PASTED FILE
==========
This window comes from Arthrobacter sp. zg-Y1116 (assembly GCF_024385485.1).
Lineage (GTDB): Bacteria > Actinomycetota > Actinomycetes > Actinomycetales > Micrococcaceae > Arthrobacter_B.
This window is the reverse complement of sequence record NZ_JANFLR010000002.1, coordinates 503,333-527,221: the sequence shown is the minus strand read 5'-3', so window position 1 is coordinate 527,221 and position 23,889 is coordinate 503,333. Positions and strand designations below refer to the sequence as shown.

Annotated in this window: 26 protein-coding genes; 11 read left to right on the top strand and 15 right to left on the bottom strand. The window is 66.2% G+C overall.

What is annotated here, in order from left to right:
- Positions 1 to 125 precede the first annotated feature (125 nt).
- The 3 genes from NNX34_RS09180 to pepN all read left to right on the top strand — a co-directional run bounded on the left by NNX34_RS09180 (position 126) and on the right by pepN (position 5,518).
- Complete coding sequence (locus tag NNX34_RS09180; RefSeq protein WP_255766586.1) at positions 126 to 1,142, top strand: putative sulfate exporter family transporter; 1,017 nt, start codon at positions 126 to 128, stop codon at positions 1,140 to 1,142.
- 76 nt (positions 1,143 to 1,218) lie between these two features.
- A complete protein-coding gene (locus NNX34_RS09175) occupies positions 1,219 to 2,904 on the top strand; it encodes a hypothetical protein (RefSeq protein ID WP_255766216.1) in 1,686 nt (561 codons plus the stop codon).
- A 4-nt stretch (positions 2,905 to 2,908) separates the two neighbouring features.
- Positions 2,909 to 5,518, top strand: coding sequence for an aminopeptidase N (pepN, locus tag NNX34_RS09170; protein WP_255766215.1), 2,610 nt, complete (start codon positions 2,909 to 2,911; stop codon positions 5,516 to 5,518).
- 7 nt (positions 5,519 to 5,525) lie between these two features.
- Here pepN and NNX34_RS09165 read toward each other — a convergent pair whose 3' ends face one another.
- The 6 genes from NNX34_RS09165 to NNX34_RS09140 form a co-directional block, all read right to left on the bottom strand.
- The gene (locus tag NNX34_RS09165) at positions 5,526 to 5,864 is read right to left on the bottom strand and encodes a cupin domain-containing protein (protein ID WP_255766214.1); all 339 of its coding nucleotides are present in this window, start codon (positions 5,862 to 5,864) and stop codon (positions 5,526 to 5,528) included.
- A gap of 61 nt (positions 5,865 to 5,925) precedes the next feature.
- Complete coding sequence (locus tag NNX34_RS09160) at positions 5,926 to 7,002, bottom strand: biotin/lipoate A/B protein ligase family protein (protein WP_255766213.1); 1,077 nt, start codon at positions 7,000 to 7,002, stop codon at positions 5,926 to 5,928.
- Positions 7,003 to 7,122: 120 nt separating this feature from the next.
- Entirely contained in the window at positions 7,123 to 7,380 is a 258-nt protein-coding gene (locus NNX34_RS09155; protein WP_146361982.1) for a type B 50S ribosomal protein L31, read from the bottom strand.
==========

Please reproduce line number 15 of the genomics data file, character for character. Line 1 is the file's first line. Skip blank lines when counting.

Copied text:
- The 6 genes from NNX34_RS09165 to NNX34_RS09140 form a co-directional block, all read right to left on the bottom strand.